Summer Budget in Brief
ABR provides an easy access round-up of key points from the Summer Budget
Pensions: The Chancellor announced a green paper on pensions tax relief. This will look at applying tax to pensions in a similar way to ISAs, where an individual pays in from taxed income but there is no tax to pay when money is taken out and in between it receives a “top up” from government.
The Chancellor said this was part of a wider programme of reforms intended to making pensions fairer and simpler for everyone, to encourage people to start saving for a pension and to get the country saving more.
Pensions tax relief: People earning more than £150,000 a year will see their tax relief on their pension contributions tapered from £40,000 down to £10,000, for those earning £210,00 and over. The devil in the detail is that employer and employee pension contributions will be included in the £150,000 under “adjusted annual incomes”. Last week ex-Pensions Minister Steve Webb called this move “ridiculous” because of the difficulties in planning and the administration of the system where year on year salaries are unknown.
It will require higher earners to look beyond their pensions to a much broader range of tax efficient savings vehicles.
State pension age: Set to rise to 66 in 2020. An automatic mechanism for future increases to be based on regular, independent review of longevity.
Secondary annuity market: The Government also announced Webb’s secondary annuity market due to begin in April 2016 would be pushed back to 2017. Insurance companies and pension schemes that require long-term stable payments were expected to buy the annuities. The Chancellor said the scheme would be delayed as the insurance industry needed more time to be able to deal with the implications and practicalities of trading the products.
Pensions Wise: The age of eligibility to receive guidance for the government’s Pension Wise was dropped to 50. This could see more people make informed decisions, which in turn could lead to more people seeking professional pensions advice.
Personal income tax thresholds: The personal allowance will be increased to £11,000 for 2016/2017 tax year – with a pledge it will be at £12,500 by the end of this parliament. Higher rate band tax rises from £42,385 in 2015/16 to £43,000 in 2016/17.
Inheritance tax: £175,000 property allowance to be added to current £325,000 nil rate band threshold available to individuals, when property is left to children or grandchildren. This increases the nil rate band headline rate for a couple that own their home from £625,000 to £1m.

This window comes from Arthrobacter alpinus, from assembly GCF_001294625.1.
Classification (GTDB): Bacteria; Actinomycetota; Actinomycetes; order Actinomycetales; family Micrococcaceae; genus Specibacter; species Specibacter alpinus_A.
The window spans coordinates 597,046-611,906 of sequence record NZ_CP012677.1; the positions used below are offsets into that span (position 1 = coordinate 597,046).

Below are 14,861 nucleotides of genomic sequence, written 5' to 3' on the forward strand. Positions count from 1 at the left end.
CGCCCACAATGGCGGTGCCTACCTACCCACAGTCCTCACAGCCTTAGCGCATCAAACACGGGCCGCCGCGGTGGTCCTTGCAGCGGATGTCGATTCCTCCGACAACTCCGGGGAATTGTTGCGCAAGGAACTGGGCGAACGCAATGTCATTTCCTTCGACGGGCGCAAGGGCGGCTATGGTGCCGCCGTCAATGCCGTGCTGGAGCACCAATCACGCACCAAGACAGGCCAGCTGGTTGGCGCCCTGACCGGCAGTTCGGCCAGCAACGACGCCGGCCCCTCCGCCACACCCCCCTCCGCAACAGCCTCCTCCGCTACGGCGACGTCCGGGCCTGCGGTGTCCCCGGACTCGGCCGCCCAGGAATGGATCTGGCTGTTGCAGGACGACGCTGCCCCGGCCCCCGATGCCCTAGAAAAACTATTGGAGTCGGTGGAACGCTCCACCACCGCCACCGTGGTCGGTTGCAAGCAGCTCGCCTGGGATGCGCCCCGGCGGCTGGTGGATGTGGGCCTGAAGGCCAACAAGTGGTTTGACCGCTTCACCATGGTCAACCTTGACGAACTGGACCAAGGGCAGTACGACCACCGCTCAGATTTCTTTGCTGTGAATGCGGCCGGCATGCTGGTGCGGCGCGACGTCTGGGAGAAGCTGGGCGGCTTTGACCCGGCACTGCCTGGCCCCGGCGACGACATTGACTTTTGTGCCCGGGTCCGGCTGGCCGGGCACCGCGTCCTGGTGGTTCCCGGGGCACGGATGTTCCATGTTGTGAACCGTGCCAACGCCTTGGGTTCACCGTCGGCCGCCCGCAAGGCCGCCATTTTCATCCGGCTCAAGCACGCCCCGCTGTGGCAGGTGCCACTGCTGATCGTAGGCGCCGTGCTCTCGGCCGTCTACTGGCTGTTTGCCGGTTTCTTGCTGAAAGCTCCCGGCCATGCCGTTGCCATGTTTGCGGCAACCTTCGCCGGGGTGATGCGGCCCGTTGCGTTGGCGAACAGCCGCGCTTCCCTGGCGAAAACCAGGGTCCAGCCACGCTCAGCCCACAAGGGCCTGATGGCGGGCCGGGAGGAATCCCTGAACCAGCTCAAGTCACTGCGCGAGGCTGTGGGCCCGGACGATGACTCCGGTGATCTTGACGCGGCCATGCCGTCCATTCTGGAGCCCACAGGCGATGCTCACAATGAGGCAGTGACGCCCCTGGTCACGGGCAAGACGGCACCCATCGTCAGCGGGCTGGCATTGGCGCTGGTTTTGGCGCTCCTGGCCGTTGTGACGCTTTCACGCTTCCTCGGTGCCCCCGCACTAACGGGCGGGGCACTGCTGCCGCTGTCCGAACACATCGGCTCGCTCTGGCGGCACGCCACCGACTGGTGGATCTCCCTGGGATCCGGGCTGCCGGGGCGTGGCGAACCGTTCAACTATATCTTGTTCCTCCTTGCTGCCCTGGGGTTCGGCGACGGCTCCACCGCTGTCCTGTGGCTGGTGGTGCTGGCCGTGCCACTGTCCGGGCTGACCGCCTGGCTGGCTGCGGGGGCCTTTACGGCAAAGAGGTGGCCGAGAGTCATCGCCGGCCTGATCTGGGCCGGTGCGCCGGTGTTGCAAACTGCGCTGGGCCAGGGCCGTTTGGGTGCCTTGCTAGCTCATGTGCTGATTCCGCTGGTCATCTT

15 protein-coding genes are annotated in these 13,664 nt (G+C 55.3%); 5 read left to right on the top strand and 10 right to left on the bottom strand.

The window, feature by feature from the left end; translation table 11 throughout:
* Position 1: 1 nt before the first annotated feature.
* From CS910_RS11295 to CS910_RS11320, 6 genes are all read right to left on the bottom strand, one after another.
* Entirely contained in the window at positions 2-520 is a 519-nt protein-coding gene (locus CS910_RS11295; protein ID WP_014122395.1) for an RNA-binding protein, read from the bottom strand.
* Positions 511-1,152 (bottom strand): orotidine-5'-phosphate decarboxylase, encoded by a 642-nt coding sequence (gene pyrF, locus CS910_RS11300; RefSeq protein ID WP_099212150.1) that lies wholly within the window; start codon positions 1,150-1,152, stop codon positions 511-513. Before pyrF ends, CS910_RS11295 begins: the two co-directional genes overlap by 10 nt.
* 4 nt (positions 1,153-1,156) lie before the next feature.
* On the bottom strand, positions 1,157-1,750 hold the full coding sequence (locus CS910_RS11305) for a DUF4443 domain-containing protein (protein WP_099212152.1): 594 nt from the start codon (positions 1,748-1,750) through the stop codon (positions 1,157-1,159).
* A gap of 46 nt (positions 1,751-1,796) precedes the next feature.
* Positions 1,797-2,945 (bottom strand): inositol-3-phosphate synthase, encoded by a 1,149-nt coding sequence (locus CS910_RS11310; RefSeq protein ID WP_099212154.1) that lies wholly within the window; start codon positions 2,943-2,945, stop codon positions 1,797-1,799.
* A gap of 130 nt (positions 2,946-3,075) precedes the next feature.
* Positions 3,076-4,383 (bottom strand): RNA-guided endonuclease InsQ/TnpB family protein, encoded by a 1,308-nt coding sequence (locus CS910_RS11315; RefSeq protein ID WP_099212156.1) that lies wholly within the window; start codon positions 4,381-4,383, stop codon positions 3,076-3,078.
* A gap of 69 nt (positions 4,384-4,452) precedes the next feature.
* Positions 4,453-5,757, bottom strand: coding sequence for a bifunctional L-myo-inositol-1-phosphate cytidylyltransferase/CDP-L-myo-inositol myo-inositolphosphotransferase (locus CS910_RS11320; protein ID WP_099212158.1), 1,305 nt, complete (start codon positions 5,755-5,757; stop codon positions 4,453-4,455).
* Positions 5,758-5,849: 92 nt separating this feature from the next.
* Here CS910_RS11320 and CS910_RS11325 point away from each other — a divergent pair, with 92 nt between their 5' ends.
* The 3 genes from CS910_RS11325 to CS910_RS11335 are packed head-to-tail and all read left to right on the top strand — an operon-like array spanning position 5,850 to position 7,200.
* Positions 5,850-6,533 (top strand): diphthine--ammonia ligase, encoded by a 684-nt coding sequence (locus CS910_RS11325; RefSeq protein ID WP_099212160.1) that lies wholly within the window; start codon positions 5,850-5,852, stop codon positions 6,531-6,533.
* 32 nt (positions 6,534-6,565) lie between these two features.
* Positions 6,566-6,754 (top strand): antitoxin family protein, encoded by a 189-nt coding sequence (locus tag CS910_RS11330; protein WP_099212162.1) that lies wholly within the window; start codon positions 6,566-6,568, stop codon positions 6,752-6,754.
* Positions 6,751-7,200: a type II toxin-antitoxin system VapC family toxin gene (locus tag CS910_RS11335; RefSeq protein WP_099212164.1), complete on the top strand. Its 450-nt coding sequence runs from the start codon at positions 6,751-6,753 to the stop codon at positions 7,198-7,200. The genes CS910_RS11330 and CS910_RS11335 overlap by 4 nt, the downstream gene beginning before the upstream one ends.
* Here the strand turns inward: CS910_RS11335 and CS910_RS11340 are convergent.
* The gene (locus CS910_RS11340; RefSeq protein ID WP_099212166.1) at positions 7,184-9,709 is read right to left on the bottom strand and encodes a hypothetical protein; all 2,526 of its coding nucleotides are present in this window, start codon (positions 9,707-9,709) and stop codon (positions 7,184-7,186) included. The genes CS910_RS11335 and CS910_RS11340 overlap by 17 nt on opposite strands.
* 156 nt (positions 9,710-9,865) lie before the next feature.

However, the full additional allowance is introduced in stages: up to £100,000 from 2017/2018 tax year; up to £125,000 in 2018/2019; up to £150,000 in 2019/2020; and £175,000 only in the 2020/2021 tax year.
The additional nil-rate band will also be available when a person downsizes or ceases to own a home on or after 8 July 2015 and assets of an equivalent value, up to the value of the additional nil-rate band, are passed on death to direct descendants.
The additional allowance only applies to the main residential property, not to second homes or buy-to-let properties.
Tapering will occur for people owning properties over £2m, with those owning property over £2.35m in value seeing no change to IHT rates.
Property tax relief: Buy-to-Let landlords will see their mortgage tax relief tapered back from 40-45% to 20% for all individuals from 2017. This measure is aimed at restoring a balance between those buying property to let and those buying a home. The bank of England recently announced that 15% of new mortgage were for Buy-to-Let purposes. In addition, 10% deductions from profit for wear and tear in rented properties will be replaced by a rule where only actual costs will be deductible.
Permanent non-domicile status to be abolished. The current rules allow some UK resident to pay lower levels of tax if their permanent residence is overseas. Now those resident in the UK for 15 of the last 20 years will have to pay full UK tax. Children born in the UK will no longer be able inherit non-dom status of their parents. A £50,000 charge will be applied to those who have lived in the UK for 12 years.
Corporation tax is to be reduced from the current rate of 20% (introduced from April 2015) to 19% in 2017 and 18% in 2020. Business rate relief for small businesses will be extended to 2016.
Dividend allowance: From April 2016 the dividend tax credit will be abolished and replaced with a flat rate £5,000 tax-free allowance. Above that amount basic rate tax payers will pay 7.5%, higher rate tax payers 32.5%, and additional rate tax payers 38.1%. This will not affect dividends paid within ISAs and pensions.
The Government said that from April 2016 individuals will be able to receive up to £17,000 of income a year tax free, as well as investing £15,240 in an ISA tax free. This will affect business owners who pay themselves via dividends as a more tax efficient method to take income.
Insurance premium tax: This will increase from 6.5% to 9.5% from November 2015.
Budget surplus: The Chancellor announced that Britain would take longer to reach a budget surplus than previously announced. A surplus is not expected to be achieved until 2019/20, a year later than previously advised.